The news of the article, Mark’s departure with corporate internal emails and the subsequent intimidation of sources once again brings viewers to examine the seemingly unchecked power of big corporations – in this case, big tech. The power they wield to draft legal documents in an instant, to manipulate the opinions of those around them, coerce others, and the unchecked intimidation is shocking – especially as this is based on true events. As viewers hear the devastating effects experienced by patients through misdiagnosis and undue medical expenses, you see the victims left in the wake of capitalistic greed and manipulation. And as you consider the powerless nature of these victims to speak up, the series brings viewers right back to the power of the NDA.

THE DROPOUT (S1E7) “Heroes”: Into The Fire We Go
source: Hulu

The Non-Disclosure Agreement – a binding legal document that, when signed, prevents the signee from ever disclosing information to outside parties – is a constant element throughout the entirety of The Dropout. A casual mentioning early on, it becomes the iron-clad weapon of intimidation, leaving new victims in its wake. As Tyler, Ericka and Mark find that speaking to the reporter is the only way to get the world to know what Theranos is doing, subsequently saving lives, they potentially risk a devastating lawsuit for themselves.

As they are presumed to be the sources, they are reminded of their NDA agreements, this form of intimidation forcing many to “dropout” and distance themselves from the words they have already spoken, backing out of their support of the article. Families begin to turn on presumed rats, their ethically and morally based decisions meaning little in the face of exposing greed and manipulation. As viewers watch each source weigh between doing what is right vs the ramifications of defying the NDA, we are left once again to wonder why a document as powerful as this still exists. Why this one piece of paper stands above the law and protects and elevates corporations with it.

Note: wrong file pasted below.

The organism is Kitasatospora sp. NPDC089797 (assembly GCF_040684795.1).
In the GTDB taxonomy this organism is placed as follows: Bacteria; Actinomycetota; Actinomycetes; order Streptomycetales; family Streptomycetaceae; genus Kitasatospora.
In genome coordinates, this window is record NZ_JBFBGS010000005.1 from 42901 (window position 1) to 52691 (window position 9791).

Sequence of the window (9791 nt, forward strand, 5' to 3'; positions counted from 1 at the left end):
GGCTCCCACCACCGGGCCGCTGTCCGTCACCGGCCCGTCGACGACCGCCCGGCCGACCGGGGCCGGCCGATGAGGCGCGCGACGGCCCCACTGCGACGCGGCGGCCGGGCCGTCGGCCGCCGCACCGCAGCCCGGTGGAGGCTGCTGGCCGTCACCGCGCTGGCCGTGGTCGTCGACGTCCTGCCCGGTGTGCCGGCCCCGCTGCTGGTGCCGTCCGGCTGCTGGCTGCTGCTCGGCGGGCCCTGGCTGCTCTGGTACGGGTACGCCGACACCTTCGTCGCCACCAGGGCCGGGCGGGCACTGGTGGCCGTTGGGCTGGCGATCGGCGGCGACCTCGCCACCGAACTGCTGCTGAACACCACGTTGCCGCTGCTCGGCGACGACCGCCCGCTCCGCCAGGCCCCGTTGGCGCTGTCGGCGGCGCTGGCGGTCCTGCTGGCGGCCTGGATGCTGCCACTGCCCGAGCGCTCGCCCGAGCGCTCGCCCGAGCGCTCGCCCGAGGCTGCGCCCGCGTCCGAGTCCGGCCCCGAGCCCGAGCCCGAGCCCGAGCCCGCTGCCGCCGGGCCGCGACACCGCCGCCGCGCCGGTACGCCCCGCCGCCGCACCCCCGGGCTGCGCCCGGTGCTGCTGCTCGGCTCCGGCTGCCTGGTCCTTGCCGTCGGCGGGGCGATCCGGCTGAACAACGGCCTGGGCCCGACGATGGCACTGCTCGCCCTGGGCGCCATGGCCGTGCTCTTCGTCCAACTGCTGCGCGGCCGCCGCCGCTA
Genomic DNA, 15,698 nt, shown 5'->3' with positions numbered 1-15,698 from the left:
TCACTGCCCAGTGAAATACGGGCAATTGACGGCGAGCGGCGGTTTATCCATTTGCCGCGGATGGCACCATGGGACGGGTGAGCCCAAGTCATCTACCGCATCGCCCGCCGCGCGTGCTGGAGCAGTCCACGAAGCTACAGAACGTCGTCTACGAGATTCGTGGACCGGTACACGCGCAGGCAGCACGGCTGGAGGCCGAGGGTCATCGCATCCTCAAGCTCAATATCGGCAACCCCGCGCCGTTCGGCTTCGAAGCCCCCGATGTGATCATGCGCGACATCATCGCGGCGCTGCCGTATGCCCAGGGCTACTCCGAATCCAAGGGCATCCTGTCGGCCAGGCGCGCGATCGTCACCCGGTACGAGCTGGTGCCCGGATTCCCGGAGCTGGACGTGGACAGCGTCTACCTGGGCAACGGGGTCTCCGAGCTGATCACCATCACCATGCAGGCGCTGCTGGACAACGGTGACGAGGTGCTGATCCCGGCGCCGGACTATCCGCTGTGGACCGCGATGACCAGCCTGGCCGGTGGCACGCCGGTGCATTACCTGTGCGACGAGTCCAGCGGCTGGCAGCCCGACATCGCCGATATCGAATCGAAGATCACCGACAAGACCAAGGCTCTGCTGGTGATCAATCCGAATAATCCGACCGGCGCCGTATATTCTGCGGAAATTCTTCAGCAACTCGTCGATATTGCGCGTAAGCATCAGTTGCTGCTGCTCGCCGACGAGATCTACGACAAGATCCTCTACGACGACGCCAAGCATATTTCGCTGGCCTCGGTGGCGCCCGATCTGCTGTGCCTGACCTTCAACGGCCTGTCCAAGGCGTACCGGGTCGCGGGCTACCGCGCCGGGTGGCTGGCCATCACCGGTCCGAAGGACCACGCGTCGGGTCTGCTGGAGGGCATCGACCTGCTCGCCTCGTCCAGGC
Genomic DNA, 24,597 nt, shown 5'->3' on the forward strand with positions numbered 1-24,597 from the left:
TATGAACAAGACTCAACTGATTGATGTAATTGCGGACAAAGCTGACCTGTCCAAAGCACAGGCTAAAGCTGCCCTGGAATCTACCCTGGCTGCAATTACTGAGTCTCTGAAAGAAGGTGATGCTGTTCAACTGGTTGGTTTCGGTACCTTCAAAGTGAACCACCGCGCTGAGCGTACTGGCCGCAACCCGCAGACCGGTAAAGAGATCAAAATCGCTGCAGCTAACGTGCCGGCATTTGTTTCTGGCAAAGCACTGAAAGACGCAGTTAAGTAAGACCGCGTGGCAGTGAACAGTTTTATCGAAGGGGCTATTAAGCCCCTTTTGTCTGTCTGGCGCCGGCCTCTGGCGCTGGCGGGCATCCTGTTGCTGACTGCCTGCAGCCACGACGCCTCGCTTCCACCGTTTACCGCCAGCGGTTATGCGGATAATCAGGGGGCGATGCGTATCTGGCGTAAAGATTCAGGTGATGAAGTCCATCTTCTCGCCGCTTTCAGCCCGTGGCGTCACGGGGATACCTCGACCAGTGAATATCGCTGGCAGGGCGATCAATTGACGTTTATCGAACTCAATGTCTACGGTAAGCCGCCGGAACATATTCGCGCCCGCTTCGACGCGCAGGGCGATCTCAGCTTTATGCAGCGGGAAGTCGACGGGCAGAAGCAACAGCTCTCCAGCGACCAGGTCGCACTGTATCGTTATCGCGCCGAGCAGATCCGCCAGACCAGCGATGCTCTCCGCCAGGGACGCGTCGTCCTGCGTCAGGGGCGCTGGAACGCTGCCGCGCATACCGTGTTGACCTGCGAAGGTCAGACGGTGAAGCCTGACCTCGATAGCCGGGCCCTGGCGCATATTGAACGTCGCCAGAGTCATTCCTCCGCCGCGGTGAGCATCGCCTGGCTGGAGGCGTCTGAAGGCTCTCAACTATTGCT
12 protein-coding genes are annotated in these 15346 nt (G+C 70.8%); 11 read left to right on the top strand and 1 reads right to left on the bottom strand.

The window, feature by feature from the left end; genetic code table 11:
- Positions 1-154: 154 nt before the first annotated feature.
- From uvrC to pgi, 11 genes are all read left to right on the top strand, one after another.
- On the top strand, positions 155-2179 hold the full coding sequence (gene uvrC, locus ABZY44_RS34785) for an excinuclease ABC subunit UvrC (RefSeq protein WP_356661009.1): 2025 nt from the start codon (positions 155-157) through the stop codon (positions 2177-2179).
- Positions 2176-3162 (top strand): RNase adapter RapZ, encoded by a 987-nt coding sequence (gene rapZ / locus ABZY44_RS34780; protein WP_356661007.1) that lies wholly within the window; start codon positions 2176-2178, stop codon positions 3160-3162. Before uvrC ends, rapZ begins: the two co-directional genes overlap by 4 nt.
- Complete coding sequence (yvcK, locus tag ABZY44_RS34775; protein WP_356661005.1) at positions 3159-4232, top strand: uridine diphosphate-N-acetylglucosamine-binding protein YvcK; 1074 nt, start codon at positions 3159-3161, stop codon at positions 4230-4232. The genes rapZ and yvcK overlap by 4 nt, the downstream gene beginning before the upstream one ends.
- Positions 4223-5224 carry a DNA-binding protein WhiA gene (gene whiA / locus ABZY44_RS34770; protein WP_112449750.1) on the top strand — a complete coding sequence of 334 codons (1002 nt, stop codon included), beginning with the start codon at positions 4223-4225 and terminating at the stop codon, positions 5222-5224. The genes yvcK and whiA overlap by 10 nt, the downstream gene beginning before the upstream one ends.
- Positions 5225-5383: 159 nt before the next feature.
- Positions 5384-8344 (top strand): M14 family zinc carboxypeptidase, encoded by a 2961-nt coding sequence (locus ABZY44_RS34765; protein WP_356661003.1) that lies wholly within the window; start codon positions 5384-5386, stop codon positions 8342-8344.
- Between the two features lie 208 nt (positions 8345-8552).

While The Dropout has been a pretty straightforward linear examination of a corporate scandal, this is where the series finds its strongest examinations and platforms of conversation – the NDA. We are left not to question how the scandal of Theranos came to be, but to understand how it was allowed to last for so long. And in proxy, how so many other scandals survived as well.


We are one episode away from the conclusion of The Dropout, a reckoning finally on the horizon. Yet, as the series is coming to a close, it leaves more of a bad taste in one’s mouth. We now know how and why it happened, and soon what the ramifications were, but see no real change. No protections for those who would stand for others, and no dissolution of papers that would shield a company.

Though it’s is not coming to an end without embracing the idea of hope. That, no matter the consequence, there will always be those willing to fight, to defy the restrictions of others, their moral compass pointing and driving them to do what is right.

Have you seen the latest episode of The Dropout? What did you think? Let us know in the comments below!

New episode of The Dropout premier on Hulu every Thursday!

Watch The Dropout

Powered by JustWatch


Does content like this matter to you?

Become a Member and support film journalism. Unlock access to all of Film Inquiry`s great articles. Join a community of like-minded readers who are passionate about cinema – get access to our private members Network, give back to independent filmmakers, and more.

Join now!

Posted by Contributor